The U.S. aerospace giant said it would delay the ceremonial debut of its brand new 777X plane, which had been scheduled for Wednesday in Seattle, to focus on "supporting" Ethiopian Airlines in the wake of the weekend crash. "We will look for an opportunity to mark the new plane with the world in the near future," Boeing said in a statement, according to Reuters.
The 737 is the best-selling airliner in history, and the Max is its newest version, with more fuel-efficient engines. The Max is a central part of Boeing's strategy to compete with European rival Airbus.
Boeing has delivered about 350 737 Max planes and has orders for more than 5,000. It's already being used by many carriers including American, United and Southwest.
The Lion Air incident doesn't seem to have harmed Boeing's ability to sell the Max. Boeing's stock fell nearly 7 percent on the day of the Lion Air crash. Since then, it had soared 26 percent, compared with a 4 percent gain in the Standard & Poor's 500 index, but in early trading on Monday morning shares in the Chicago-based company were down 9 percent.
A spokesman for the National Transportation Safety Board said the U.S. agency was sending a team of four to assist Ethiopian authorities. Boeing and the U.S. investigative agency are also involved in the Lion Air probe.
The head of Indonesia's national transport safety agency said Monday it would offer to assist in the Ethiopian investigation.
Indonesian investigators haven't stated a cause for the Lion Air crash but are examining whether faulty readings from a sensor might have triggered an automatic nose-down command to the plane, which the Lion Air pilots fought unsuccessfully to overcome. The automated system kicks in if sensors indicate a plane is about to lose lift or go into an aerodynamic stall. Gaining speed by diving can prevent a stall.
The Lion Air plane's flight data recorder showed problems with an airspeed indicator on four flights, although the airline initially said the problem was fixed.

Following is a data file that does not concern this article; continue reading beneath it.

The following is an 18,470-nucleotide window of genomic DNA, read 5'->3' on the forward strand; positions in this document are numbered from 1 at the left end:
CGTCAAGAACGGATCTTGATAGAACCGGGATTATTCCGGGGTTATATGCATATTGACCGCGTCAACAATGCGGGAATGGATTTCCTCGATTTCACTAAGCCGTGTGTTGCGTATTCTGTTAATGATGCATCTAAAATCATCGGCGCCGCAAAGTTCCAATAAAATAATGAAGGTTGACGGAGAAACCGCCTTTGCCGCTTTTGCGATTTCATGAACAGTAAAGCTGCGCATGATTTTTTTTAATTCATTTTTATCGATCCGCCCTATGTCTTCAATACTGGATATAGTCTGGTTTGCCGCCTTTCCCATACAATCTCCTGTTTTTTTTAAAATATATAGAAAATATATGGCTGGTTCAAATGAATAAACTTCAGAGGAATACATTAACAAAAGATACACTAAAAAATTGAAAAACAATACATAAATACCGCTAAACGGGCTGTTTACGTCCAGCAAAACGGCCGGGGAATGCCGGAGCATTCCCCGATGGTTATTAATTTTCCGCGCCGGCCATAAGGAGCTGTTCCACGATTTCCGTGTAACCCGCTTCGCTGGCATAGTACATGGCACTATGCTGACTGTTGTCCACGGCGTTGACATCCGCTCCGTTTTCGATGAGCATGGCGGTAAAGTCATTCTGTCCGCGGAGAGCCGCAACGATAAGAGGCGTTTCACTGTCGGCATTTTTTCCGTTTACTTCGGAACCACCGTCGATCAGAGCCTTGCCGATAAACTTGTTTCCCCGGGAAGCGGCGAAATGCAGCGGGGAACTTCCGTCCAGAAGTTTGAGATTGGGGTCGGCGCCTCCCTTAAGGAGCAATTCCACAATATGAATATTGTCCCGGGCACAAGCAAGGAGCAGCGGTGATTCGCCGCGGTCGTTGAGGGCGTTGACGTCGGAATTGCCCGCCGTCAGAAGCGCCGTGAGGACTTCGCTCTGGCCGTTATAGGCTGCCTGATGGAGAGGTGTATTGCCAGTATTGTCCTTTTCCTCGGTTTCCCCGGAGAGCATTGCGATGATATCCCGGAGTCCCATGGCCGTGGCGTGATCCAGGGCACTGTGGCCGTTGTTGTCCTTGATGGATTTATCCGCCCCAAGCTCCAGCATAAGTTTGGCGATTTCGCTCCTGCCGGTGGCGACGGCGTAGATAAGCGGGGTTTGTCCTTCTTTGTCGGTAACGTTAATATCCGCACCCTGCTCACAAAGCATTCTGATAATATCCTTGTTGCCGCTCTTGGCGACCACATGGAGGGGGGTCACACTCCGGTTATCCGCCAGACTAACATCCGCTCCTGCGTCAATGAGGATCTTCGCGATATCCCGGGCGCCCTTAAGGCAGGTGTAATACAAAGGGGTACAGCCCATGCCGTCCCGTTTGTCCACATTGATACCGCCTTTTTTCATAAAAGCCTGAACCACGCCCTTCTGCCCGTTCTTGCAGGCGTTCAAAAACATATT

Days after the Oct. 29 accident, Boeing sent a notice to airlines that faulty information from a sensor could cause the plane to automatically point the nose down. The notice reminded pilots of the procedure for handling such a situation, which is to disable the system causing the automatic nose-down movements.
Pilots at some airlines, however, including American and Southwest, protested that they weren't fully informed about the new system. Boeing Chairman and CEO Dennis Muilenburg said in December that the Max is a safe plane, and that Boeing didn't withhold operating details from airlines and pilots.
Diehl, the former NTSB investigator, said the Ethiopian Airlines pilots should have been aware of that issue from press coverage of the Lion Air crash.
The Ethiopian crash shattered more than two years of relative calm in African skies, where travel had long been chaotic. It also was a serious blow to state-owned Ethiopian Airlines, which has expanded to become the continent's largest and best-managed carrier and turned Addis Ababa into the gateway to Africa.
"Ethiopian Airlines is one of the safest airlines in the world. At this stage we cannot rule out anything," CEO Tewolde Gebremariam told reporters. He visited the crash site, standing in the gaping crater flecked with debris.
Black body bags were spread out nearby while Red Cross and other workers looked for remains. As the sun set, the airline's chief operating officer said the plane's flight data recorder hadn't yet been found.
Around the world, families were gripped by grief. At the Addis Ababa airport, a woman called a mobile number in vain. "Where are you, my son?" she said, in tears. Others cried as they approached the terminal.
Shocked leaders of the United Nations, the U.N. refugee agency and the World Food Program announced that colleagues had been on the plane. The U.N. migration agency estimated some 19 U.N.-affiliated employees were killed. Both Addis Ababa and Nairobi are major hubs for humanitarian workers, and many people were on their way to a large U.N. environmental conference set to begin Monday in Nairobi.
The Addis Ababa-Nairobi route links East Africa's two largest economic powers. Sunburned travelers and tour groups crowd the Addis Ababa airport's waiting areas, along with businessmen from China, Gulf nations and elsewhere.
A list of the dead released by Ethiopian Airlines included passengers from China, the United States, Saudi Arabia, Nepal, Israel, India and Somalia. Kenya lost 32 citizens. Canada, 18. Several countries including the United States lost four or more people.
Ethiopian officials declared Monday a day of mourning.
At the Nairobi airport, hopes quickly dimmed for loved ones. "I just pray that he is safe or he was not on it," said Agnes Muilu, who had come to pick up her brother.